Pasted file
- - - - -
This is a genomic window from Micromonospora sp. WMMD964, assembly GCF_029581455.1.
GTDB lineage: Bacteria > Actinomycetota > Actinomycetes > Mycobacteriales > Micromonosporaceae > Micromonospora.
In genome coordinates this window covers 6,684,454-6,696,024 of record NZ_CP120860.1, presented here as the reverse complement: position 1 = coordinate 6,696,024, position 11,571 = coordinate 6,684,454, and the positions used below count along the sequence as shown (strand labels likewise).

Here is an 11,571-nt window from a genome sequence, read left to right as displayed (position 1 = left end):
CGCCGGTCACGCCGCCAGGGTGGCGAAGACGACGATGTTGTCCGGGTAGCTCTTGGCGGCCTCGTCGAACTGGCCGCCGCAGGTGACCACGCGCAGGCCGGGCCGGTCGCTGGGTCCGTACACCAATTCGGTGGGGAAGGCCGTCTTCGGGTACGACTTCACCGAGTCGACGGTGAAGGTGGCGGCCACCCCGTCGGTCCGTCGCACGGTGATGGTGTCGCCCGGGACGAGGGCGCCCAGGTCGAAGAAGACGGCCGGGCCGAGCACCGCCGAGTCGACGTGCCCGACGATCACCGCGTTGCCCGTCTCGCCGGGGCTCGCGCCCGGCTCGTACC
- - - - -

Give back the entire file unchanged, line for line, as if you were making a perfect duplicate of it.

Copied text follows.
This is a genomic window from Micromonospora sp. WMMD964, assembly GCF_029581455.1.
GTDB lineage: Bacteria > Actinomycetota > Actinomycetes > Mycobacteriales > Micromonosporaceae > Micromonospora.
In genome coordinates this window covers 6,684,454-6,696,024 of record NZ_CP120860.1, presented here as the reverse complement: position 1 = coordinate 6,696,024, position 11,571 = coordinate 6,684,454, and the positions used below count along the sequence as shown (strand labels likewise).

Here is an 11,571-nt window from a genome sequence, read left to right as displayed (position 1 = left end):
CGCCGGTCACGCCGCCAGGGTGGCGAAGACGACGATGTTGTCCGGGTAGCTCTTGGCGGCCTCGTCGAACTGGCCGCCGCAGGTGACCACGCGCAGGCCGGGCCGGTCGCTGGGTCCGTACACCAATTCGGTGGGGAAGGCCGTCTTCGGGTACGACTTCACCGAGTCGACGGTGAAGGTGGCGGCCACCCCGTCGGTCCGTCGCACGGTGATGGTGTCGCCCGGGACGAGGGCGCCCAGGTCGAAGAAGACGGCCGGGCCGAGCACCGCCGAGTCGACGTGCCCGACGATCACCGCGTTGCCCGTCTCGCCGGGGCTCGCGCCCGGCTCGTACC